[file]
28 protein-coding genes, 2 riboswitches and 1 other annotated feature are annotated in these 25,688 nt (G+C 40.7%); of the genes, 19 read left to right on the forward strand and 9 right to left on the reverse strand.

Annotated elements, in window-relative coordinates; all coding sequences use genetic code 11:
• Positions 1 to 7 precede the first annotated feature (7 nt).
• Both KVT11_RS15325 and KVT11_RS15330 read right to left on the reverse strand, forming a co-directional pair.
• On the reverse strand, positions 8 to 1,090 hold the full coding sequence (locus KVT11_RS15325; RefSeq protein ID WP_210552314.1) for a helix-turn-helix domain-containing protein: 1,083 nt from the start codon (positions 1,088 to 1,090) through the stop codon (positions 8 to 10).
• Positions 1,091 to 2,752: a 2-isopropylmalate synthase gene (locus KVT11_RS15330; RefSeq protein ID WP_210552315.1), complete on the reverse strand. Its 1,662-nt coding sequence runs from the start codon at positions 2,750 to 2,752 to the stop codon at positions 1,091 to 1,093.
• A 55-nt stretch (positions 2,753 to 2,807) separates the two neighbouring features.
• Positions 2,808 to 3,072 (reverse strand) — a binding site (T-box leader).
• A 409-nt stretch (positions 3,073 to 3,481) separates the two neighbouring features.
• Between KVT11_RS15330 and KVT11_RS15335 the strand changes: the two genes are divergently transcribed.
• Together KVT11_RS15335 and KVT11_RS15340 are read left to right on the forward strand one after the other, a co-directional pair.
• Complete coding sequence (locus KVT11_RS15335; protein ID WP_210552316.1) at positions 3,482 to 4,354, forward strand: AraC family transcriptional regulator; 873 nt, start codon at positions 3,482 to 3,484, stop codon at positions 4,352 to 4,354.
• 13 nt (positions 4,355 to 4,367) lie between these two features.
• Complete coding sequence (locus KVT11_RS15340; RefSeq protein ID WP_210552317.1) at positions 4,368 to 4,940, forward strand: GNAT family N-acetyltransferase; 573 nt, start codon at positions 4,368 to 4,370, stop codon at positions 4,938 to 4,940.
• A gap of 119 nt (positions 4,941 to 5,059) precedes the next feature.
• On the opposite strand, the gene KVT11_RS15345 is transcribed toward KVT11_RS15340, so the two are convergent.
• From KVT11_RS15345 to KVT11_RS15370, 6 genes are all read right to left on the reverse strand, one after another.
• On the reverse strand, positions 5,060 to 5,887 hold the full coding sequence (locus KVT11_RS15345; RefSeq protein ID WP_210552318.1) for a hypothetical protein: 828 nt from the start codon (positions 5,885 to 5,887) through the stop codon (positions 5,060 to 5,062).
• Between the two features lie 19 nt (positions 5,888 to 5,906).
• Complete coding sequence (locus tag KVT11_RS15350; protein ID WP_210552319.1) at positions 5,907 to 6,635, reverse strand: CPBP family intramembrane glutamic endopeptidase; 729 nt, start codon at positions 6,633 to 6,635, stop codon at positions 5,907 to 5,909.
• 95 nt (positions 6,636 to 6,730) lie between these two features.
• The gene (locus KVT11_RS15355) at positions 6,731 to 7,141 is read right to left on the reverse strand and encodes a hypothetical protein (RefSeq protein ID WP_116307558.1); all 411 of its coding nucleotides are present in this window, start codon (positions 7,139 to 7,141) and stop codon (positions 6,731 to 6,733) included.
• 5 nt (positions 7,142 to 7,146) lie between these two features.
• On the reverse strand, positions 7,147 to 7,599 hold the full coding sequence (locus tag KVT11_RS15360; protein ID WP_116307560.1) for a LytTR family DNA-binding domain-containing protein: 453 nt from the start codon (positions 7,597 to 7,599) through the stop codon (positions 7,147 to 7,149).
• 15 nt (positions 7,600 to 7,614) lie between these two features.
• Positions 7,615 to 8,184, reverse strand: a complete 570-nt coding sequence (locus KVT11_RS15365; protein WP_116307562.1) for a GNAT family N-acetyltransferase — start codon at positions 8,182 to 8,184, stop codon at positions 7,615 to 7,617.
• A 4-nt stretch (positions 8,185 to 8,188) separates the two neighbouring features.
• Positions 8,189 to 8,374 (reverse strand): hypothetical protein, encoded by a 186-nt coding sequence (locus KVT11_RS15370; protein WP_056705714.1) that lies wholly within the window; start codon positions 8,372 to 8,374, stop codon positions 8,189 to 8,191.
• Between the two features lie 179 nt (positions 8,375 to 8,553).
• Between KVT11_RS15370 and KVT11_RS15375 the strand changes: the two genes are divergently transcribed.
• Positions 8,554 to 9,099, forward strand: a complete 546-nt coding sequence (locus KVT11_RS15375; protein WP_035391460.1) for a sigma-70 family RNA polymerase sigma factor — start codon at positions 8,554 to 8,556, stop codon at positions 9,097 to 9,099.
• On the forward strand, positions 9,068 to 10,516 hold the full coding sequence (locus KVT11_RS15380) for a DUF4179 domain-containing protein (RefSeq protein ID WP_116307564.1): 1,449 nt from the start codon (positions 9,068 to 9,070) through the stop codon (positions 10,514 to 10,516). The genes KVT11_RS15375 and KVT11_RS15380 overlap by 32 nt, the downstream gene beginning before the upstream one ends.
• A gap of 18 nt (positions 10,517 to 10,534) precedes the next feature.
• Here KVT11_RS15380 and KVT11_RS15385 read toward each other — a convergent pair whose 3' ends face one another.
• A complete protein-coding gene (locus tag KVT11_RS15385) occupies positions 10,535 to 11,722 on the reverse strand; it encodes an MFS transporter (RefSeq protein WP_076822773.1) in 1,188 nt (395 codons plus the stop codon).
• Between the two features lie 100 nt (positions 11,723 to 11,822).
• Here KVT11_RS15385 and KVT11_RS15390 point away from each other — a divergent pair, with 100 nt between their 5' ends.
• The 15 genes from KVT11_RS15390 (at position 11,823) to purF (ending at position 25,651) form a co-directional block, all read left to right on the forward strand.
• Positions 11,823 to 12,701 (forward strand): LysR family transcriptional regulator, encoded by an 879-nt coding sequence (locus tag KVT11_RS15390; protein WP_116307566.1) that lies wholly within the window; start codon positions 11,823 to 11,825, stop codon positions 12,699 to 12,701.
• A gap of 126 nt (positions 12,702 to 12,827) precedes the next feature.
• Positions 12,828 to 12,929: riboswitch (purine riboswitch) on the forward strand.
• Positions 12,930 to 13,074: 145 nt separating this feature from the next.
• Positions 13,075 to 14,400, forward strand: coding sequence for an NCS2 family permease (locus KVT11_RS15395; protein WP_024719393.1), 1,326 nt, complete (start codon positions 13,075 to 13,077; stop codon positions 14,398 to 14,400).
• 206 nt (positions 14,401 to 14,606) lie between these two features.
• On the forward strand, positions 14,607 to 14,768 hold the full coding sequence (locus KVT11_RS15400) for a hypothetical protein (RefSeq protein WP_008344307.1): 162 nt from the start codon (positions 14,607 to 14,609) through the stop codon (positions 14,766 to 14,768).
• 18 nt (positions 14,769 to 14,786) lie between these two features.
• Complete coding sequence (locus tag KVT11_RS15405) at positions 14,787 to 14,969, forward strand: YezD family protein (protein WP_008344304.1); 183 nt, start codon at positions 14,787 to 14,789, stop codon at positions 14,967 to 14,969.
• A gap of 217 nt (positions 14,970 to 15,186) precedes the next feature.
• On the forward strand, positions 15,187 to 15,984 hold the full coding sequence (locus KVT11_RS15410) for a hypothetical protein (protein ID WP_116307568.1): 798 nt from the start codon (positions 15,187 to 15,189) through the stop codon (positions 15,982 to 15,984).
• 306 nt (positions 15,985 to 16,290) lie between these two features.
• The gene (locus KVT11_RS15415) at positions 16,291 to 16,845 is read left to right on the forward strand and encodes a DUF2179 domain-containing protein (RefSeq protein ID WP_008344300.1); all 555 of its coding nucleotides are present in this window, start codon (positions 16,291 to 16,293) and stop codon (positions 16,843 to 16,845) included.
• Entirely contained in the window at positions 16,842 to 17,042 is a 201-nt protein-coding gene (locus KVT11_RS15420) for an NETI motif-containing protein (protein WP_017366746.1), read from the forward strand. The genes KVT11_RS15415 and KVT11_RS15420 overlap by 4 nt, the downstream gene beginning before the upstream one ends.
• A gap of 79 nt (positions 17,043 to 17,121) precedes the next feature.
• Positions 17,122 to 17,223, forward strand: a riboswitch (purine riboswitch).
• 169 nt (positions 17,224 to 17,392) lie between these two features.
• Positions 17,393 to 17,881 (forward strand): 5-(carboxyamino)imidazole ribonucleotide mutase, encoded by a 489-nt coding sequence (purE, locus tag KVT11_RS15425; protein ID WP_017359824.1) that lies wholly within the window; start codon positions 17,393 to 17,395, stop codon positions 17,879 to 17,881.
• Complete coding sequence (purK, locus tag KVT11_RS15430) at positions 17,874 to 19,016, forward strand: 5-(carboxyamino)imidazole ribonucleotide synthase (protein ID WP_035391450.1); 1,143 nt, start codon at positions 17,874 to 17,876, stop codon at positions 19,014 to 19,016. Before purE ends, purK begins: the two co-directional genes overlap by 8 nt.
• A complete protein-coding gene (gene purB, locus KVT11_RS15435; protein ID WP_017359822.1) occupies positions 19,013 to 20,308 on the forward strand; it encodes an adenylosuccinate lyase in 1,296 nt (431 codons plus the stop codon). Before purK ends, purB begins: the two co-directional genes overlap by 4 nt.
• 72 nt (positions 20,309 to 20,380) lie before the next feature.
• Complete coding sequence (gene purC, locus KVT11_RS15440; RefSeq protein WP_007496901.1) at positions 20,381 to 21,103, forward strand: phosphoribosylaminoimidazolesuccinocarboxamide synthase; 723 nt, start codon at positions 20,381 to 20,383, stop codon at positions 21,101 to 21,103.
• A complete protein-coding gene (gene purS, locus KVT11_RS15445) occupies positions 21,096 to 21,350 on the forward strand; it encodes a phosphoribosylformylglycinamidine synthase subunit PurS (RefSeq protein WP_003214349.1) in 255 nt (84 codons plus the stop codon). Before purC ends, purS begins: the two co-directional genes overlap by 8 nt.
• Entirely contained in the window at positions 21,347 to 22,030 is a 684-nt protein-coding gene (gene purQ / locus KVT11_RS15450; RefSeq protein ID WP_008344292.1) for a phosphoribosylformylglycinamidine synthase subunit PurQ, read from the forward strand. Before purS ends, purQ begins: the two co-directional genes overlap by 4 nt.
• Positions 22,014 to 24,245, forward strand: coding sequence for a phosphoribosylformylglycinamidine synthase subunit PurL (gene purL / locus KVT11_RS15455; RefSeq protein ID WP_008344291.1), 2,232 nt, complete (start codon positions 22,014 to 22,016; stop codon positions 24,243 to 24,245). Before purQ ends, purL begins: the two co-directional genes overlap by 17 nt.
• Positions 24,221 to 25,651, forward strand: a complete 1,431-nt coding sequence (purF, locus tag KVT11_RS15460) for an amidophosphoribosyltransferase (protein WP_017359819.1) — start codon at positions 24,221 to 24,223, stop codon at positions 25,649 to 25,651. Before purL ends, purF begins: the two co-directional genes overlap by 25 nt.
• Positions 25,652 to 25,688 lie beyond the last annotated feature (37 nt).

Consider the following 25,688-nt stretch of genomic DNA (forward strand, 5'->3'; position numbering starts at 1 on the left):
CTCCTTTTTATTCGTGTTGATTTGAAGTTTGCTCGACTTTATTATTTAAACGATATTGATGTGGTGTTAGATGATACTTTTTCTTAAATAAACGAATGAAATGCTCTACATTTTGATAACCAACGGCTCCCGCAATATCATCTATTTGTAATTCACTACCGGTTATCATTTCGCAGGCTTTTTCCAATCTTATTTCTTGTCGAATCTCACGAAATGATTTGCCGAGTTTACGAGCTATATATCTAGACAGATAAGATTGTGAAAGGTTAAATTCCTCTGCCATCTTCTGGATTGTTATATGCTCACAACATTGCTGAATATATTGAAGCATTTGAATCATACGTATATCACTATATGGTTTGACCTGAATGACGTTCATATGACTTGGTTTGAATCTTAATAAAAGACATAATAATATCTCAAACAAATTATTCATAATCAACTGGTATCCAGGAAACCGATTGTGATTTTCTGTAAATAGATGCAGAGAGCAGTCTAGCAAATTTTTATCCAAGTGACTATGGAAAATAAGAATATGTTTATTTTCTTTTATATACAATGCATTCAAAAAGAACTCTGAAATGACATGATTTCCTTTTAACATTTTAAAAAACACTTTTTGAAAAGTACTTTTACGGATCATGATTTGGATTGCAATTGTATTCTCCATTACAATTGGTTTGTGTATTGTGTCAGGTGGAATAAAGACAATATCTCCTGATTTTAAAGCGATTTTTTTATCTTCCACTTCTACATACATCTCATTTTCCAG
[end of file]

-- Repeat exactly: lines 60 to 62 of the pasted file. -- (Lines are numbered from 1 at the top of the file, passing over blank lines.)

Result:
• Complete coding sequence (gene purC, locus KVT11_RS15440; RefSeq protein WP_007496901.1) at positions 20,381 to 21,103, forward strand: phosphoribosylaminoimidazolesuccinocarboxamide synthase; 723 nt, start codon at positions 20,381 to 20,383, stop codon at positions 21,101 to 21,103.
• A complete protein-coding gene (gene purS, locus KVT11_RS15445) occupies positions 21,096 to 21,350 on the forward strand; it encodes a phosphoribosylformylglycinamidine synthase subunit PurS (RefSeq protein WP_003214349.1) in 255 nt (84 codons plus the stop codon). Before purC ends, purS begins: the two co-directional genes overlap by 8 nt.
• Entirely contained in the window at positions 21,347 to 22,030 is a 684-nt protein-coding gene (gene purQ / locus KVT11_RS15450; RefSeq protein ID WP_008344292.1) for a phosphoribosylformylglycinamidine synthase subunit PurQ, read from the forward strand. Before purS ends, purQ begins: the two co-directional genes overlap by 4 nt.